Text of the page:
Monday, January 12, 2009

In the Harem

Board games in general are restricted to a contest between two opponents; however Pachisi and Chaduranga allow four persons to be a part of the game. The game of Pushpaka Vimanam (published in an earlier post) is an exception, which enabled a large group to be a part of the game.

This family entertainer reminded me of the group games popularised by Krishnaraja Wadiyar III, the motive of this improvisation is simple that more persons can be involved in the same game.

It is well known that this benevolent ruler had a large number of courtiers and subjects who were ardent gamers as well, this fact is attested in the murals executed on the walls of the game room in the Jaganmohan palace situated in Mysore which depict many games and various partial solutions of the Knight's Tour. Also some of his courtiers and ladies from the zenana are shown involved in sporting pastimes.

Krishnaraja Wadiyar III had 3 principal wives and several concubines as that practice was in vogue during those times. Perhaps these group games were introduced so that the royal ladies got a chance to roll the dice together in the seclusion of the zenana area.

The Navagraha Pagade Ata is the most unique and complex game invented by this genious. It includes components of the Indian system of astronomy and astrology. This board game painted on canvas is based on a surviving specimen at Jaganmohan palace. The circular board has 12 zodiac signs in the centre and 12 petal shaped arms form a perfect rosette to guide the path of the pawns. Within each of the petals nine planets have been incorporated. Symbols and colors of planets are as described in the Kautuka Nidhi of Sri Tattva Nidhi and as also in traditional almanacs and horoscopes. Three petals have floral designs in the centre to compliment the pattern. There are four pawns for each player which match the above description. The movement of the pawns is decided by the throw of three stick dice which have 1, 3, 4 and 6 notches.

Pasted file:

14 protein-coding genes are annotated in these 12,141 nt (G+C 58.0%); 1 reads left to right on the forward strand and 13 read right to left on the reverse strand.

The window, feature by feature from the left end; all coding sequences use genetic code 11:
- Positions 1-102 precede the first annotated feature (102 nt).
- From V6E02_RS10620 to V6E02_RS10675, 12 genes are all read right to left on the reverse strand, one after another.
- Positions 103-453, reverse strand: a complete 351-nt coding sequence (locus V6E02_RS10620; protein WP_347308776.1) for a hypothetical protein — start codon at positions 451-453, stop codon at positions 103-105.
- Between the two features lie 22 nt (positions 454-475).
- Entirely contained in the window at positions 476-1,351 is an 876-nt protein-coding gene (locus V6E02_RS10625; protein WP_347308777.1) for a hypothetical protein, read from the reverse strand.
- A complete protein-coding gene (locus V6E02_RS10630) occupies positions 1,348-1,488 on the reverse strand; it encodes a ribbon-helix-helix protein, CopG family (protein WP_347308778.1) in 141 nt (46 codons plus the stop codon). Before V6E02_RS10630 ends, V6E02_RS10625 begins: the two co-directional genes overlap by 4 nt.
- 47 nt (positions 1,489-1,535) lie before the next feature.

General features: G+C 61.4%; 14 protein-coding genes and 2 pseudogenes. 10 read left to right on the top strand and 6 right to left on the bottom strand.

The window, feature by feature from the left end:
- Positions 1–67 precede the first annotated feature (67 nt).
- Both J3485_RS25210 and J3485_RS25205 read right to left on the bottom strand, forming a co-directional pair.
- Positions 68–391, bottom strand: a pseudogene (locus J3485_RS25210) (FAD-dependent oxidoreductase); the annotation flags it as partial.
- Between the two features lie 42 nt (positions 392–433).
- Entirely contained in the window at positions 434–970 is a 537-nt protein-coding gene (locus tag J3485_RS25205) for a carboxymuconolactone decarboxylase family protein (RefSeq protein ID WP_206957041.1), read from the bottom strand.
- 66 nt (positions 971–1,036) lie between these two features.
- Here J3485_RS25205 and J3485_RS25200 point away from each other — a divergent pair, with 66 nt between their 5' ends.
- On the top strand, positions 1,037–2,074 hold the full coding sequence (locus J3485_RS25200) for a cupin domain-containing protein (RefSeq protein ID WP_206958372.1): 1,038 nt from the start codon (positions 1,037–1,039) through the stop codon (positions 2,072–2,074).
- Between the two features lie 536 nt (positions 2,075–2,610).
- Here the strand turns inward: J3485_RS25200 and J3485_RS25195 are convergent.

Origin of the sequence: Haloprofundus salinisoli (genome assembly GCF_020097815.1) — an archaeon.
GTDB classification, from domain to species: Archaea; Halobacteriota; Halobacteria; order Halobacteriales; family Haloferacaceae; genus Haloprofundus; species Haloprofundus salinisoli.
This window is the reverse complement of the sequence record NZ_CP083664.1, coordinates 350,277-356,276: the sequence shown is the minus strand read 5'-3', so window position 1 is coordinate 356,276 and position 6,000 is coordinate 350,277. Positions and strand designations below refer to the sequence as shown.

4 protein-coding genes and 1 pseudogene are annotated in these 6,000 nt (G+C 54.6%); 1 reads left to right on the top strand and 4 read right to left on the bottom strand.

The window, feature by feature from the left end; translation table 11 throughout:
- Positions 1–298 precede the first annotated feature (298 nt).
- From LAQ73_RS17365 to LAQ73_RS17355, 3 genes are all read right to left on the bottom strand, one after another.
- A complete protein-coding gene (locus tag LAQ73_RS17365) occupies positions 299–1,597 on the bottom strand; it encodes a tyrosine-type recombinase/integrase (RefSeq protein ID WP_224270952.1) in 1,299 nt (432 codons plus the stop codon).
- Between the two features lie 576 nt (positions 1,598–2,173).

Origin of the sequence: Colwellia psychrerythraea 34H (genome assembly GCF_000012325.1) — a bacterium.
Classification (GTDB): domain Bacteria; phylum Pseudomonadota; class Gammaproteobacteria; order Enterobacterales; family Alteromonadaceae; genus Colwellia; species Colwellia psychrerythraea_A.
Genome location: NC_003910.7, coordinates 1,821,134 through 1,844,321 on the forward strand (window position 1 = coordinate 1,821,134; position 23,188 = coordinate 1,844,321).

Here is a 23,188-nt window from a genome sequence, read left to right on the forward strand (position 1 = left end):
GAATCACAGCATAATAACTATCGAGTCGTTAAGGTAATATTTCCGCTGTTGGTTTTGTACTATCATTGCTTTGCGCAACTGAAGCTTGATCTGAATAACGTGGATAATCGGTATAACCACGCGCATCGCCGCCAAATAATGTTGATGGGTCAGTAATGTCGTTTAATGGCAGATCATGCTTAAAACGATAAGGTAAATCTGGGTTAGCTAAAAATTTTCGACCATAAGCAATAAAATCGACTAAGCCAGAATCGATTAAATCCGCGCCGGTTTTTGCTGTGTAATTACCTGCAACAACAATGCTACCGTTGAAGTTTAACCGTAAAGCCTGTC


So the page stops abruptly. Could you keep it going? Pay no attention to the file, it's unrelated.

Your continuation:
The six handed Pachisi and eight handed Pachisi belong to the same genre of games suitable for multiple gamers.

This board game which has six arms can be played with many permutations and combinations. For example, 3 individuals can choose two opposite arms each with two sets of four pawns each, or six individuals can play with one arm belonging to each (two players occupying opposite arms or three payers occupying alternate arms can play as partners), if just 2 persons decide to play, they can either play one arm facing each other or can even play three-arms each such that alternate arms belongs to each player. To quicken the pace of movement of pawns, three stick dice are used for play.
Illustrations from top to bottom:
  1. A game in the harem. An illustration from a book.
  2. Mummadi Krishnaraja Wodeyar playing chess with his consort. Mysore style painting of K.S. Shreehari. Copyright: Ramsons Kala Pratishtana.
  3. Statues of Mumadi and his wives at the Srikanteshwara temple, Nanjangud. Photograph by H.S. Dharmendra.
  4. Board of Navagraha Pagade Ata. Acrylic on canvas by artist K.S. Parameshwar. Copyright: Ramsons Kala Pratishtana.
  5. Six-handed Pagade or Pachisi. Kalamkari cloth board by Narasimhulu of Srikalahasti. Copyright: Ramsons Kala Pratishtana.


YOSEE said...

The Navagraha Pagade board looks beautiful and very intriguing. The rules of the game must be quite complicated.I dont think there is any board game today that is derived from this unique design.

Brahmanyan said...

Good blog. There is another indoor game in Tamil Nadu known as "Pallancuzhi", which will be found in many tTemple Mandapams in Tamil Nadu.